ADVANITX is the same topical medication as Advantage but it also contains a medication to kill ticks and repel mosquitoes. It is applied in the same manner as Advantage and the bathing instructions are also the same (refer to the paragraph on Advantage above). Advantix is available only for dogs. IT CAN NOT BE USED ON CATS. It is important to read and follow the package directions before using this product. It can be used with Interceptor or Sentinel. No other topical flea products may be used with Advantix.

ADVANTAGE MULTI is available for both dogs and cats. This is a monthly topical product which is used in the same manner as Advantage (see above paragraph regarding application and bathing instructions). This product contains a combination of medications which prevents heartworm disease, kills adult fleas, and protects pets from intestinal parasites (hookworms, whipworms and roundworms) and ear mites. Pets must be tested for heartworm prior to starting this medication or if there are any lapses in the dosing of monthly heartworm preventive. Your pet may not use any other heartworm or flea products while this product is actively in their system or within 30 days of applying the last dose. This product does not kill ticks.

How to treat the house for fleas

  • Read and follow all of the manufacturer’s directions.
  • Vacuum all floors. Fleas can live in your sweeper so you need to either throw the sweeper bag away or empty the dirt collection cup and spray it with the house treatment. Sweep & mop linoleum & hardwood floors.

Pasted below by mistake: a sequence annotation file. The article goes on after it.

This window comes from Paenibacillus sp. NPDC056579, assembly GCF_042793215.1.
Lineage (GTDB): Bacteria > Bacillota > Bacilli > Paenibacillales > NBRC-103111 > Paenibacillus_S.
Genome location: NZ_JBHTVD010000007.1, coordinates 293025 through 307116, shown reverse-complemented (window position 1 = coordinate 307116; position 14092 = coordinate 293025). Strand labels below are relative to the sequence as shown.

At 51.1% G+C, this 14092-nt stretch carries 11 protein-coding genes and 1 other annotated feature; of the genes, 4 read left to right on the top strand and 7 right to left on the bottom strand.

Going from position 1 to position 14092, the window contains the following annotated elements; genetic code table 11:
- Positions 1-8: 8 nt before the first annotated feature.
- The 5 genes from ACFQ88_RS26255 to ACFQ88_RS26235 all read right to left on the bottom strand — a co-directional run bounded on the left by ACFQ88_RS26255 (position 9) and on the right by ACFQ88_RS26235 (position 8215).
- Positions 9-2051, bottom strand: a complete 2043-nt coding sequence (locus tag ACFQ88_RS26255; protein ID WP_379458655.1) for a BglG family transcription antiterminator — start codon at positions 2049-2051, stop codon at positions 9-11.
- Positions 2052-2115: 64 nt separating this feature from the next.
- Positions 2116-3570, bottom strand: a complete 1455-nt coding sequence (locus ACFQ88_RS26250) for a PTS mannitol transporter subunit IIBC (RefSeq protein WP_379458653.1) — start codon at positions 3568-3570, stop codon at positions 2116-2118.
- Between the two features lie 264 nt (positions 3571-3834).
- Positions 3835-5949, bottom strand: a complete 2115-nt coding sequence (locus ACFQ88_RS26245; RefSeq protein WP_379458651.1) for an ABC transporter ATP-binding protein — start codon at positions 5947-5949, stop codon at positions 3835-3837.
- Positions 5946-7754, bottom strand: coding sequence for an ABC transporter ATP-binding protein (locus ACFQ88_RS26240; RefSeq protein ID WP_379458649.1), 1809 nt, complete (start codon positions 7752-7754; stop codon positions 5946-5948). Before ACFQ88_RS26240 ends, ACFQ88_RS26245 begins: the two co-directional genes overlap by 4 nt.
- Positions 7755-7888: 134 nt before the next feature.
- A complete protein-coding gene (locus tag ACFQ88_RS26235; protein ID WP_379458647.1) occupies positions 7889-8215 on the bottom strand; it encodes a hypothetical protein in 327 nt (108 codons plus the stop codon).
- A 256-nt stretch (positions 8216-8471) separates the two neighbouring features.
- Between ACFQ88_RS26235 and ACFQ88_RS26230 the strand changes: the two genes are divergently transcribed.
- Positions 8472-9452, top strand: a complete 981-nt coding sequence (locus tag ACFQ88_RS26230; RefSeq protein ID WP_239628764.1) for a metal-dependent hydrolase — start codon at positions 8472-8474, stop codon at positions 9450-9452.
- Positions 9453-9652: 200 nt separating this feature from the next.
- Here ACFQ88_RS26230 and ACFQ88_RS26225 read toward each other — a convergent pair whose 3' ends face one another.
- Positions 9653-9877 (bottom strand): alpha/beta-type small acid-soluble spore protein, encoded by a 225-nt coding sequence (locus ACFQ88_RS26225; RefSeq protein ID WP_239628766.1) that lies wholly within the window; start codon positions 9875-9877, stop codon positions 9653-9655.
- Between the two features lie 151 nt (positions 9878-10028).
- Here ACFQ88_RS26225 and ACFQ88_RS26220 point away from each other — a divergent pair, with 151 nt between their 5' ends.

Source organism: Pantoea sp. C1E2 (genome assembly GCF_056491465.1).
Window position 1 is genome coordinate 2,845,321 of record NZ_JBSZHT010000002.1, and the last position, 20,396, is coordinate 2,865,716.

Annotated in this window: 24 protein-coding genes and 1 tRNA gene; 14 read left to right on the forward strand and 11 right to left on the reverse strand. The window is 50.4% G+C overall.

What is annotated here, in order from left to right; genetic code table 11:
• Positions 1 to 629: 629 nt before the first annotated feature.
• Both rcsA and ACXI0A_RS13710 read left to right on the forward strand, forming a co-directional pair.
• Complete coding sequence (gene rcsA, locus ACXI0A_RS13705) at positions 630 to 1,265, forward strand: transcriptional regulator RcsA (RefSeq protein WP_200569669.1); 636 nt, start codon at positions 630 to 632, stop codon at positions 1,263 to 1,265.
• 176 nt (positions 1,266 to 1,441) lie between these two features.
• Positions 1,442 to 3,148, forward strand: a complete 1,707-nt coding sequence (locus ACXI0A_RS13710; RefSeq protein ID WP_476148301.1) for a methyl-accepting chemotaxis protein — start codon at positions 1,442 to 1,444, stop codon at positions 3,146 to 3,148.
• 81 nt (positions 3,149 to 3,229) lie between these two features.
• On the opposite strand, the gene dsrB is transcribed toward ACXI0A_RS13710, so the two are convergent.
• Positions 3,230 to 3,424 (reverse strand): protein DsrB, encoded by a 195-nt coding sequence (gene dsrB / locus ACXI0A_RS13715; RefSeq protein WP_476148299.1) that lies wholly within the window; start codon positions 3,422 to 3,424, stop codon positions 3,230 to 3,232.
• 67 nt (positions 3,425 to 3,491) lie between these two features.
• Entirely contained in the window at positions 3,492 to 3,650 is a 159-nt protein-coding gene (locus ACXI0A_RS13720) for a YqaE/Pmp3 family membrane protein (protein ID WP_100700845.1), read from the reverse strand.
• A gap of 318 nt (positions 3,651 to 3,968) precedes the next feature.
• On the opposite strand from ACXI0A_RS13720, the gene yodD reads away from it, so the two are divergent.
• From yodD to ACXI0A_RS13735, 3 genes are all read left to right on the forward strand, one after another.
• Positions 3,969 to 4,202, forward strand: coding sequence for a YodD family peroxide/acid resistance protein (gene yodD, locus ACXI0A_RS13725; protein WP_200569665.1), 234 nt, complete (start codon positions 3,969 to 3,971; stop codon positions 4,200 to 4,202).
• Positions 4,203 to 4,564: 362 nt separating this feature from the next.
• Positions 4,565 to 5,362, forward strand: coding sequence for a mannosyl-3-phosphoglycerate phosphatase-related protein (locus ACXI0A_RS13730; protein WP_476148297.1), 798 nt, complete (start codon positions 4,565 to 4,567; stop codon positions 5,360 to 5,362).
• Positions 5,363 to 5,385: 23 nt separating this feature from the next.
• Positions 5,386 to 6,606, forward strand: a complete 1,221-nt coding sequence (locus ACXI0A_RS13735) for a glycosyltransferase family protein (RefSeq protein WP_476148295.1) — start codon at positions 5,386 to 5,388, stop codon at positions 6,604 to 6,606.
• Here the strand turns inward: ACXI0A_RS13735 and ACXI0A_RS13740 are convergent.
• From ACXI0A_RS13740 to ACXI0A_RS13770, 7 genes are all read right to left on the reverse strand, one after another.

• Treat all animals in the household for fleas. Be sure to use products that are appropriate for your pet’s size, age, general health and species.
  • Remove all pets and people from the house during the spraying process & for approximately one hour afterwards. Be sure to cover any fish tanks. Read and follow all of the manufacturer’s directions.
  • It is usually not necessary to spray mattresses, however all bedding should be removed and washed. Pet bedding should also be either washed or sprayed with the house treatment.
  • Spot test carpet and upholstery for possible staining. It is not necessary to saturate the areas. Lightly mist all carpeting & upholstery using a smooth back and forth motion. Hold the can 2 to 3 feet from the surface you are spraying. Fleas travel so you must spray every room in the house – even ones the animals do not have access to. Move as much furniture as possible and the spray the carpeting underneath. If furniture cushions can be removed, they should be sprayed on all sides. Spray all areas of furniture exposed when the cushions are off.
  • DO NOT VACCUUM AGAIN FOR 5-7 DAYS. The spray must remain in contact with the areas in order to work.
  • Repeat the process every 2 to 4 weeks or until no fleas have been seen for at least 2 treatments.

Intestinal Parasites (worms)

When we check a stool sample on your pet we are looking for the microscopic eggs of intestinal parasites. Most intestinal parasites cannot be seen with the naked eye. These parasites can steal the nutrients your pet needs to grow and live and can cause vomiting, diarrhea, anemia, bloating and discomfort. Your pet may also show no symptoms at all. Some of the different kinds of parasites that we may find in your pet’s stool are roundworms, hookworms, whipworms, and tapeworms.